Artificial skin that reacts to pain
Artificial skin that reacts to pain

(CNN) - A team of researchers at RMIT University in Australia was able to develop artificial skin that reacts to pain stimuli just like real skin.

The artificial skin is made of silicone rubber, has a texture that mimics real skin, and is "similar to the skin in its mechanical properties," said Professor Madu Bhaskaran, professor of engineering at RMIT University in Melbourne, Australia, and lead researcher for the project.

It can lead to pioneering innovations in the field of prosthetics and robotics.

Just like real skin, the synthetic version is designed to react when pressure, heat or cold exceeds the pain limit, and its outer layers are made up of electronic circuits with sensors that respond to pain stimuli.

Bhaskaran explains that human skin is designed to send electrical signals to the central nervous system, explaining that the electronic circuits in the synthetic version work in a similar way, at the same speed.

When we touch something burning, the pain receptors in our skin send an electrical signal through the nerves to the brain. The brain sends its own electrical signal to start a response, for example a reaction to move the affected limb from the body away from the heat source.

In almost the same way, when a sensor in the artificial skin detects a pain killer, it sends an electrical signal to parts that mimic the brain in the structure, Bhaskaran said. These parts can be programmed to trigger the action of motion.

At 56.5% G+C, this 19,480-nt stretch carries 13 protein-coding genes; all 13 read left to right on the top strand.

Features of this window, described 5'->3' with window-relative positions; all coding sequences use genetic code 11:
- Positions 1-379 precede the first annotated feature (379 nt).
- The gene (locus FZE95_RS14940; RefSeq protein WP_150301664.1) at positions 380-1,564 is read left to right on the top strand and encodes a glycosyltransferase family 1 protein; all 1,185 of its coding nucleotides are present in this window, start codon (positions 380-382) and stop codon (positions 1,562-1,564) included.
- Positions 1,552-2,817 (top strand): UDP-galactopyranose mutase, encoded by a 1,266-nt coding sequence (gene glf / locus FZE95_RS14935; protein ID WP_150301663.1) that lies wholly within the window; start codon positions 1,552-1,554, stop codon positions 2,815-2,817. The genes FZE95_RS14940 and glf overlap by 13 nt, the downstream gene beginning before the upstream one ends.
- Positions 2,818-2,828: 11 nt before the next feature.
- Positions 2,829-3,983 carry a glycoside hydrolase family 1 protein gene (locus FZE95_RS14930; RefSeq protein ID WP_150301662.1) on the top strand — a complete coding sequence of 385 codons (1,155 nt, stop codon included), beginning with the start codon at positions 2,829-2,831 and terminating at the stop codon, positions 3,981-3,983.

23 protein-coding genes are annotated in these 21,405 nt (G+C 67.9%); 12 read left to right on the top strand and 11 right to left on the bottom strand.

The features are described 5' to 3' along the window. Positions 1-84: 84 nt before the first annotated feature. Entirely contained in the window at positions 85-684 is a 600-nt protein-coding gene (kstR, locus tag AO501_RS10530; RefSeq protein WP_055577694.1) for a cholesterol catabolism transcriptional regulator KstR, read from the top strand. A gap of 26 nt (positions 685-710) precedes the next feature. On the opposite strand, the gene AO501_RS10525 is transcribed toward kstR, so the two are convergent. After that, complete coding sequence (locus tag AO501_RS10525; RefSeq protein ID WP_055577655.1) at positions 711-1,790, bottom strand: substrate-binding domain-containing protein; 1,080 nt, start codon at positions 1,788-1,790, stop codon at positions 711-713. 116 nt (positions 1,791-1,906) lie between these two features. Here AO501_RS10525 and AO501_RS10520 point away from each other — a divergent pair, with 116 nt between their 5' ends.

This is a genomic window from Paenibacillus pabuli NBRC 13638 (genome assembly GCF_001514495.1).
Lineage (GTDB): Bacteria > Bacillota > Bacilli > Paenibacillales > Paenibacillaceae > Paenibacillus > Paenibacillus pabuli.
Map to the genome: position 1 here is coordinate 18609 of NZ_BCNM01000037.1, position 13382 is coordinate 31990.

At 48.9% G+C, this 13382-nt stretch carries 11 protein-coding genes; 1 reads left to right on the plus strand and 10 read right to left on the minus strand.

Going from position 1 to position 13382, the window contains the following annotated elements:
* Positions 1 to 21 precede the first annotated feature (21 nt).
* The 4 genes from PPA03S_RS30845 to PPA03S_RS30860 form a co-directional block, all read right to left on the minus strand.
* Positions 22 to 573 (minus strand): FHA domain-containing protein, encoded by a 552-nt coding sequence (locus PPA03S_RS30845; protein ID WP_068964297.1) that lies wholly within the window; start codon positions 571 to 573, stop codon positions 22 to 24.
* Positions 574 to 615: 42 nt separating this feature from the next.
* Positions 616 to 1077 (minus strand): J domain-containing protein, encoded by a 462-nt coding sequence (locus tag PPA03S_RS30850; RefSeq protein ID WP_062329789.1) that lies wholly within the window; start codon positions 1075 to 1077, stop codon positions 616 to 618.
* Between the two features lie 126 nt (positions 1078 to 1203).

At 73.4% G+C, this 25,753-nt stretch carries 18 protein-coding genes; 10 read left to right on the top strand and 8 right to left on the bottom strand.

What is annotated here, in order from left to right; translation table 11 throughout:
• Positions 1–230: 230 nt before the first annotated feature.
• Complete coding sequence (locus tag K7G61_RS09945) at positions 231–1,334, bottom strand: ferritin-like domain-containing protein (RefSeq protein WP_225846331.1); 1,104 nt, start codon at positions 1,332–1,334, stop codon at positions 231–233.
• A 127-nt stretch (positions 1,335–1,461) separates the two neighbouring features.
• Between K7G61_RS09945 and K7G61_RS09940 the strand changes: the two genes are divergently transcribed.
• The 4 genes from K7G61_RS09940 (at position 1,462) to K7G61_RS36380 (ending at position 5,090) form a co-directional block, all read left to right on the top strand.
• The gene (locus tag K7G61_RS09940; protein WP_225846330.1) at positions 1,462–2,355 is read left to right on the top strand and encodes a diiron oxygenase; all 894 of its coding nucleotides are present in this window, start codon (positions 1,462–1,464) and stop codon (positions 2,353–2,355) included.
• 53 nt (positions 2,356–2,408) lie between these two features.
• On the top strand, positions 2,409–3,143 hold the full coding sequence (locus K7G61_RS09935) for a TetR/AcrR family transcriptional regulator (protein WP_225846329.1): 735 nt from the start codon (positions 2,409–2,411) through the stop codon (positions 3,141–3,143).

The important thing here is the pain limit, Bhaskaran points out, explaining that although we feel constantly motivated, we only react at a certain point, "like touching something very hot."

It shows that the brain and skin compare stimuli and determine which is dangerous. When developing artificial skin, scientists set those limits for brain-mimicking electronics.

The result is artificial skin that can differentiate between the gentle touch of a pin or a painful stab.

Artificial skin can help develop intelligent prostheses covered with functional skin that reacts to pain like human limbs, allowing the wearer to know if he touches something that may cause damage.

"We've come a long way with prosthetics, but the focus has been heavily on the kinetic actions that the prosthesis can perform," says Bhaskaran.

Because traditional prostheses do not contain skin, they do not sense external hazards, so having a skin-like layer will make them more realistic, Bhaskaran said.

Bhaskaran believes that artificial skin has the potential to be used for skin grafts. It can also be used to make smart surgical gloves, providing the sensation that is usually lost when wearing protective gloves.

The most forward-looking applications are robots, as pain-sensing artificial skin not only provides realistic functions, but also gives a potential human robot with the ability to feel pain, an interesting step not only technologically, but also philosophically.